Run to an Error End Event:

If you get the Failed status, then the process worked correctly.

The Escalation End event generates an error without interrupting the main process.

Run to an Escalation End Event:

If you get the Escalated status, then the process worked correctly.


A special error subprocess can intercept an unexpected error using an Exception Start Event. After interception, various processing steps can be implemented. For instance, it would be appropriate to store process values or message content following an error. Additionally, informing the sender about the error can also be configured.

Create an Exception Process

Business Scenario

We will now add error handling to intercept unexpected errors, which is necessary for every HTTP call since the connection may not be established from time to time. To achieve this, we will utilize our own Exception Subprocess.

Task Flow

In this exercise, you will perform the following steps in one task:

  1. Log on to the integration flow DelayedDelivery_Process.
  2. Create and configure an Exception Subprocess.
  3. Learn more about the Exception Subprocess.


A subprocess to handle exceptions should be added by you.

Outcome After This Exercise

You will have implemented an Exception Subprocess that handles errors in your integration flow.

What Do You Learn Within This Exercise?

Learn to create and use an Exception Subprocess.

Exercise Options

To carry out this exercise, you can choose from the following options:

  1. Live Environment: Using the instructions provided below, you can perform the steps in your SAP BTP account.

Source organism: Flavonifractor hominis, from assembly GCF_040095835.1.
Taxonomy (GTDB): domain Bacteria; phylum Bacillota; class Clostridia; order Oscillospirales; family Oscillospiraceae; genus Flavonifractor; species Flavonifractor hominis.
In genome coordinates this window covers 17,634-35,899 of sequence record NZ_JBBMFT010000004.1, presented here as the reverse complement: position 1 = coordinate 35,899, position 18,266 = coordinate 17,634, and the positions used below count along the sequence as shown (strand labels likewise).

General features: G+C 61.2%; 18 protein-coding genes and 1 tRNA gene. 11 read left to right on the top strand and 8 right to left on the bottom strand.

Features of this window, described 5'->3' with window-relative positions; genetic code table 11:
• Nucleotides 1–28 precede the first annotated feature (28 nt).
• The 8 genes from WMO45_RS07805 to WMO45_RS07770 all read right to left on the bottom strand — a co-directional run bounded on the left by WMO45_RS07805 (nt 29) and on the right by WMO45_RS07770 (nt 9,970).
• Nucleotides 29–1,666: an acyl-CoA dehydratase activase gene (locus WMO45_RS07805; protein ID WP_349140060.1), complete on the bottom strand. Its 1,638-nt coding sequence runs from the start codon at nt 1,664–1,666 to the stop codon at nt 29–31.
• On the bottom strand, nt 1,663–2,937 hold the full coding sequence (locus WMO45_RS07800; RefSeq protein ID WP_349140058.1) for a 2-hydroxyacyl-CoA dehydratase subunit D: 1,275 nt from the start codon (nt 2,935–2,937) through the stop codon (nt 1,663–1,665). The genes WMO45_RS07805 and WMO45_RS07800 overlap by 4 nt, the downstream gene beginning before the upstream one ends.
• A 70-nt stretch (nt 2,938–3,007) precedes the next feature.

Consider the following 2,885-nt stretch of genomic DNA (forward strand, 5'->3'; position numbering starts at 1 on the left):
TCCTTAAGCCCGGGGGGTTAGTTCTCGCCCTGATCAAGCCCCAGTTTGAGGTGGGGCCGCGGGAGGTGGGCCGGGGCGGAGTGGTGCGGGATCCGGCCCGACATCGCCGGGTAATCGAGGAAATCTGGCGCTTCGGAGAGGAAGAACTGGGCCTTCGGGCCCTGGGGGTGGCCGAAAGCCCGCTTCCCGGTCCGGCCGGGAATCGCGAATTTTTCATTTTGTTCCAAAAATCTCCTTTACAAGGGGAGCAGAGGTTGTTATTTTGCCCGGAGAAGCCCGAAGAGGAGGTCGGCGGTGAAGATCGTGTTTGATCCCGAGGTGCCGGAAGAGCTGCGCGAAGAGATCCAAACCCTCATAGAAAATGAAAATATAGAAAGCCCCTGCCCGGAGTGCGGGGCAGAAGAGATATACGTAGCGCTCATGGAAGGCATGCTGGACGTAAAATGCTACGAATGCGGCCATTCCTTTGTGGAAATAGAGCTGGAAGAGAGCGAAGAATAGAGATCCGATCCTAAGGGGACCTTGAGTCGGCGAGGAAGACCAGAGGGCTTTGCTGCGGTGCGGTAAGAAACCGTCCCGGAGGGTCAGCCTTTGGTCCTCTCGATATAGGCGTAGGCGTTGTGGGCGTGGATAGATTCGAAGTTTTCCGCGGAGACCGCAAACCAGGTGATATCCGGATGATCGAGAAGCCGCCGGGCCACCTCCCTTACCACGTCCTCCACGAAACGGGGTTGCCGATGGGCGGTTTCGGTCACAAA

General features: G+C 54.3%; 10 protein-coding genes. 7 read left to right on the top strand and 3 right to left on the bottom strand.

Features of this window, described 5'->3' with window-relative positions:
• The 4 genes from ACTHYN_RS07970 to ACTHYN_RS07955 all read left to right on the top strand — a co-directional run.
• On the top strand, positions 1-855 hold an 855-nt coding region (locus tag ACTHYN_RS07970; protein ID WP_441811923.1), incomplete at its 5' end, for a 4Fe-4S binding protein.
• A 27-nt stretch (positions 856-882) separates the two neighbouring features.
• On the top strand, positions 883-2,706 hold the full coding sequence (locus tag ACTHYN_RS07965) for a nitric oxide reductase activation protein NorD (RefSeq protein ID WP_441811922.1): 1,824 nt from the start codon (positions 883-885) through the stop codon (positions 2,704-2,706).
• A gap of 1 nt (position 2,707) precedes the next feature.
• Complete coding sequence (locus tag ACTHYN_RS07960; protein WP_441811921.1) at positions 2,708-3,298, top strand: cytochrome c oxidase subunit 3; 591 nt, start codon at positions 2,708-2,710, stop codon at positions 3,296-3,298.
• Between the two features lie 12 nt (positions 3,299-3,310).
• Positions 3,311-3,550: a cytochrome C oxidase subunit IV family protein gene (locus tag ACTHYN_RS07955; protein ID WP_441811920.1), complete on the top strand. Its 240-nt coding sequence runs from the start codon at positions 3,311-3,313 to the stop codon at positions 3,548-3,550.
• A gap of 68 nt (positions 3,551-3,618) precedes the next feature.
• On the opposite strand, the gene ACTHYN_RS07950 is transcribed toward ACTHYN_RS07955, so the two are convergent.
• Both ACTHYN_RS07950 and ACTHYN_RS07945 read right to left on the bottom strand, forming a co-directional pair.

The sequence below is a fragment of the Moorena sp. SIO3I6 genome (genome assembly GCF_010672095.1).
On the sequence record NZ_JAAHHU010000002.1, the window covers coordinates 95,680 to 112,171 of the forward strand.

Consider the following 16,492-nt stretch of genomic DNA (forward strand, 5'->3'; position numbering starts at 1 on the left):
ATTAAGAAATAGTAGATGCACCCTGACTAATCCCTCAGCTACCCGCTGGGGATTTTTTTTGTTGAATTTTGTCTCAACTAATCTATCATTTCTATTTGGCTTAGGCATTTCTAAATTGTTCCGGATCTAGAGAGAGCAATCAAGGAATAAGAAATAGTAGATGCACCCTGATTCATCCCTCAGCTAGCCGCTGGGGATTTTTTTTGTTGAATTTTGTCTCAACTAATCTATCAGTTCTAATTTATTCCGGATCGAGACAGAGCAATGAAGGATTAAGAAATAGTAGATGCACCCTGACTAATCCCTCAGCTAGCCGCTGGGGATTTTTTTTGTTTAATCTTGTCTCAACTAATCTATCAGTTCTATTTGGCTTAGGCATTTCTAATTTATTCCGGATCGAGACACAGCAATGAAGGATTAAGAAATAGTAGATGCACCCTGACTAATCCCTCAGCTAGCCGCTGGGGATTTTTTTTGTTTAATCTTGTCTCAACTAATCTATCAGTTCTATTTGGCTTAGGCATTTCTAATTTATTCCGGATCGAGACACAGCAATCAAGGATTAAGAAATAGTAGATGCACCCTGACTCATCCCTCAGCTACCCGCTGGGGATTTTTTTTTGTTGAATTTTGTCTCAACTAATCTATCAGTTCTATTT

2. Platform Simulation: Follow the step-by-step instructions within the simulation.
  3. Side-by-side: Follow the step-by-step instructions within the simulation and perform the steps in your SAP BTP account simultaneously.
We strongly recommend to perform the steps in the live environment.

Task 1: Create an exception Process


  1. Log on to the integration flow DelayedDelivery_Process via Integration Suite.

    1. Navigate within the Integration Suite Welcome page to Design > Integrations > DelayedDelivery_Package_randomNumber > DelayedDelivery_Process.

    2. Following the status after the last exercise step.

    3. Imagine that the integration flow has been further edited.

  2. Create and configure an Exception Subprocess component.

    1. Choose ProcessException Subprocess.

    2. Ensure that there is enough space in the swim lane to accommodate the subprocess before placing it in a free area.

    3. Rename it to Exception Subprocess.

    4. The subprocess is traversed in case of an error, but no actions are taken based on it.

  3. Learn more about the Exception Subprocess.

    1. Navigate to Exception Subprocess, open the configuration bar of the Exception Subprocess component, and choose the question mark symbol.